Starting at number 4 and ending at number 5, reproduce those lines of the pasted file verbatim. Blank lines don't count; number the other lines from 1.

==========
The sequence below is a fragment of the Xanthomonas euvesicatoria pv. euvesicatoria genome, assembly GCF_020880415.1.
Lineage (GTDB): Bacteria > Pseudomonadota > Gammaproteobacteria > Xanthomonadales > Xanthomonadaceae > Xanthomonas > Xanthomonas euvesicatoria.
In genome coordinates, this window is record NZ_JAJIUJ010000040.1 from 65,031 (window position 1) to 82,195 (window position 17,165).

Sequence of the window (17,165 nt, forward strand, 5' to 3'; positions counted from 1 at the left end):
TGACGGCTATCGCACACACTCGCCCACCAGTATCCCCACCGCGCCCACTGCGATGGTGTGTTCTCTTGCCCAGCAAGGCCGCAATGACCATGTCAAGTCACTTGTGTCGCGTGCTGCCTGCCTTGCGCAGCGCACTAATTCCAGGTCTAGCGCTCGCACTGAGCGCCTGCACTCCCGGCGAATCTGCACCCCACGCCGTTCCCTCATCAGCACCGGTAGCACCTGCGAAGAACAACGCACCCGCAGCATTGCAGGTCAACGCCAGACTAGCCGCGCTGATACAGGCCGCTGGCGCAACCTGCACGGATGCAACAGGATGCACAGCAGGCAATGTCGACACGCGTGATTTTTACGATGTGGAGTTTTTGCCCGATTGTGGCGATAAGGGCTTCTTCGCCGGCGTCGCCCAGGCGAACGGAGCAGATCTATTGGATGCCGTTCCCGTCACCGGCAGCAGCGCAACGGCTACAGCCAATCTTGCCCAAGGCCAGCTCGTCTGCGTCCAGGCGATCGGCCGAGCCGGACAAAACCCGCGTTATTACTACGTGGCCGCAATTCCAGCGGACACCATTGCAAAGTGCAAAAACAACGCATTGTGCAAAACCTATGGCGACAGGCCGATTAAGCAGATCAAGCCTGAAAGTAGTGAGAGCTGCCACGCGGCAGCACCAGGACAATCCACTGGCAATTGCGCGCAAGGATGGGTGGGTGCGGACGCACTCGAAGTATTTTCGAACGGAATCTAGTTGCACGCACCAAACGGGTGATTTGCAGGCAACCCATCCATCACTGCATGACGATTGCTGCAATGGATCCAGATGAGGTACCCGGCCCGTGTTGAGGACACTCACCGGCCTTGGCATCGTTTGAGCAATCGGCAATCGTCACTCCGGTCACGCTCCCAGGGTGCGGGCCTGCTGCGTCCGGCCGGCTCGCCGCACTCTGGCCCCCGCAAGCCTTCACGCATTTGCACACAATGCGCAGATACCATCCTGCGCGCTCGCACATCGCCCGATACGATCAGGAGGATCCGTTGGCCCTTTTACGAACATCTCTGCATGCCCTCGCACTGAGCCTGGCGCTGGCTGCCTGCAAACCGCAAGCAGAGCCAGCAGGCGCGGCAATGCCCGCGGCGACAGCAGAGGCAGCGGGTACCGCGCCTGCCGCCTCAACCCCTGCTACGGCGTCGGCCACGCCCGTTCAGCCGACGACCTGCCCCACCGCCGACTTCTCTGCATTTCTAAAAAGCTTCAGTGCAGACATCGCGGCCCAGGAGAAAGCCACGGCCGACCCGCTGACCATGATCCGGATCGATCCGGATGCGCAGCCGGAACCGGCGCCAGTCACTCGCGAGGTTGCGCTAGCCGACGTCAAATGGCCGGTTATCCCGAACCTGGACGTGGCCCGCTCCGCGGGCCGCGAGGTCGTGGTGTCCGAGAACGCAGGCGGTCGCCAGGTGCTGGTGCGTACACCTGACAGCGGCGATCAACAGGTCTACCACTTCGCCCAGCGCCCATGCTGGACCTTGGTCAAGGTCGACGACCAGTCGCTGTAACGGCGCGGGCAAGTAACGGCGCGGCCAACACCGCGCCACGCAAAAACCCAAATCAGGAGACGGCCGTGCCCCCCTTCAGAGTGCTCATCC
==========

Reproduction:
Sequence of the window (17,165 nt, forward strand, 5' to 3'; positions counted from 1 at the left end):
TGACGGCTATCGCACACACTCGCCCACCAGTATCCCCACCGCGCCCACTGCGATGGTGTGTTCTCTTGCCCAGCAAGGCCGCAATGACCATGTCAAGTCACTTGTGTCGCGTGCTGCCTGCCTTGCGCAGCGCACTAATTCCAGGTCTAGCGCTCGCACTGAGCGCCTGCACTCCCGGCGAATCTGCACCCCACGCCGTTCCCTCATCAGCACCGGTAGCACCTGCGAAGAACAACGCACCCGCAGCATTGCAGGTCAACGCCAGACTAGCCGCGCTGATACAGGCCGCTGGCGCAACCTGCACGGATGCAACAGGATGCACAGCAGGCAATGTCGACACGCGTGATTTTTACGATGTGGAGTTTTTGCCCGATTGTGGCGATAAGGGCTTCTTCGCCGGCGTCGCCCAGGCGAACGGAGCAGATCTATTGGATGCCGTTCCCGTCACCGGCAGCAGCGCAACGGCTACAGCCAATCTTGCCCAAGGCCAGCTCGTCTGCGTCCAGGCGATCGGCCGAGCCGGACAAAACCCGCGTTATTACTACGTGGCCGCAATTCCAGCGGACACCATTGCAAAGTGCAAAAACAACGCATTGTGCAAAACCTATGGCGACAGGCCGATTAAGCAGATCAAGCCTGAAAGTAGTGAGAGCTGCCACGCGGCAGCACCAGGACAATCCACTGGCAATTGCGCGCAAGGATGGGTGGGTGCGGACGCACTCGAAGTATTTTCGAACGGAATCTAGTTGCACGCACCAAACGGGTGATTTGCAGGCAACCCATCCATCACTGCATGACGATTGCTGCAATGGATCCAGATGAGGTACCCGGCCCGTGTTGAGGACACTCACCGGCCTTGGCATCGTTTGAGCAATCGGCAATCGTCACTCCGGTCACGCTCCCAGGGTGCGGGCCTGCTGCGTCCGGCCGGCTCGCCGCACTCTGGCCCCCGCAAGCCTTCACGCATTTGCACACAATGCGCAGATACCATCCTGCGCGCTCGCACATCGCCCGATACGATCAGGAGGATCCGTTGGCCCTTTTACGAACATCTCTGCATGCCCTCGCACTGAGCCTGGCGCTGGCTGCCTGCAAACCGCAAGCAGAGCCAGCAGGCGCGGCAATGCCCGCGGCGACAGCAGAGGCAGCGGGTACCGCGCCTGCCGCCTCAACCCCTGCTACGGCGTCGGCCACGCCCGTTCAGCCGACGACCTGCCCCACCGCCGACTTCTCTGCATTTCTAAAAAGCTTCAGTGCAGACATCGCGGCCCAGGAGAAAGCCACGGCCGACCCGCTGACCATGATCCGGATCGATCCGGATGCGCAGCCGGAACCGGCGCCAGTCACTCGCGAGGTTGCGCTAGCCGACGTCAAATGGCCGGTTATCCCGAACCTGGACGTGGCCCGCTCCGCGGGCCGCGAGGTCGTGGTGTCCGAGAACGCAGGCGGTCGCCAGGTGCTGGTGCGTACACCTGACAGCGGCGATCAACAGGTCTACCACTTCGCCCAGCGCCCATGCTGGACCTTGGTCAAGGTCGACGACCAGTCGCTGTAACGGCGCGGGCAAGTAACGGCGCGGCCAACACCGCGCCACGCAAAAACCCAAATCAGGAGACGGCCGTGCCCCCCTTCAGAGTGCTCATCC